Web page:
Finally, the damage engine. It is one of the most impressive things I have ever seen in a game. Do you remember how everyone was amazed at the world damage that Battlefield brought along? This is the same thing, every part of your car is controlled as a separate physics object in the game, you can lose any part as your cannonballing around a track at top speed. You can take your beautiful, fast, heap of junk and crash it around a load and it will look like it’s just gone through a trash compactor. It may be very damaged, but it should still work. You’re more likely to blow up before it stops.
The racetracks are exactly the same. You arrive at a beautiful racetrack where the gravel traps are perfectly level and all the tire walls are tall and straight. Join the starting grid, the lights go out and 3 seconds later, everything is wrecked. Tired are strewn all over the place, concrete barriers have impact marks, fences are broken. What makes this even more impressive is that the objects still have physics properties after they’ve broken, you hit them again and they will move again, thus improving the look that a hurricane has just charged through the immediate area.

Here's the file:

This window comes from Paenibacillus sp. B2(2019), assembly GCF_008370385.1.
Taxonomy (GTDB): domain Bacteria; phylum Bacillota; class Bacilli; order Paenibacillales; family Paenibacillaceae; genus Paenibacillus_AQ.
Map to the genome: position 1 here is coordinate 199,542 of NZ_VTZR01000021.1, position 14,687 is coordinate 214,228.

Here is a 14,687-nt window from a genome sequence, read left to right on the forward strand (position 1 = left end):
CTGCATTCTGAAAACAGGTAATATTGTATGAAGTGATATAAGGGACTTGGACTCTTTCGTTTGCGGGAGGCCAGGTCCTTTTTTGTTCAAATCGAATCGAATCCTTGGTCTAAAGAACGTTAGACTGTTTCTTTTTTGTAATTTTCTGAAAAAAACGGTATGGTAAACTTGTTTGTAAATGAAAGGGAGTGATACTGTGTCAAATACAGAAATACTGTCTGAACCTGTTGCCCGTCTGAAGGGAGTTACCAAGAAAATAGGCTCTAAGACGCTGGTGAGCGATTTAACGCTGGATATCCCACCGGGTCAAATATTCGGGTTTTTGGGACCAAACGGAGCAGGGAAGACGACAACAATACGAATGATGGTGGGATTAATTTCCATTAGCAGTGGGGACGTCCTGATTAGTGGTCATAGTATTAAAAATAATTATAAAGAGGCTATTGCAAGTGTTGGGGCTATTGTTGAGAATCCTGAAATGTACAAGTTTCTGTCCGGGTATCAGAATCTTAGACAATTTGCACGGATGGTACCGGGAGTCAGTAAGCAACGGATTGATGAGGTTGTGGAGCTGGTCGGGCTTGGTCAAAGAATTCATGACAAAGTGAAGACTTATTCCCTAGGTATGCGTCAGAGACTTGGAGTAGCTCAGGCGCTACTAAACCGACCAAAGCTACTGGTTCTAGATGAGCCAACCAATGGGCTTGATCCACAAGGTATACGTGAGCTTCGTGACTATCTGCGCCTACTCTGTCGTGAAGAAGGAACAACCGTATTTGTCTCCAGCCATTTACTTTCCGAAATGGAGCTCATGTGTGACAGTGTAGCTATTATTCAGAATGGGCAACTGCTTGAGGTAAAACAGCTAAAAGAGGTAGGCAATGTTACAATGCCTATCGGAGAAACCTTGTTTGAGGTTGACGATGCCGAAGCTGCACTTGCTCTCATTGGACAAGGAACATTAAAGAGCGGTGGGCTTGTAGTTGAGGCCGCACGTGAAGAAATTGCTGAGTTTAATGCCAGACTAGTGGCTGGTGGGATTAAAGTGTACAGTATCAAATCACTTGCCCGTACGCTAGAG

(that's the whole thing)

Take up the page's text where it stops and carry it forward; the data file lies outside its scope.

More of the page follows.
This game is something that has had a bit of an interesting history, it’s been a bit rough in places but it’s looking good for the time being for the game. I have high expectations for when the game does officially release. May the day come sooner than later. All I’m going to say at this time is that I can fully recommend getting this game on steam if your computer can handle it. The physics engine is incredibly resource intensive, so you may have a bad experience if you don’t have a good graphics card. You do not need a current gen card though as I have an RX M370X inside a laptop and that works perfectly fine.
Finally, I’m not going to give this game a rating because the game is not officially released and things can easily change very quickly. That being said, if I were to give it a rating, it would be up there with some of the best games around right now.
F/N: If you get the game through Steam now while the game is in early access you can get access to the tech demo as well.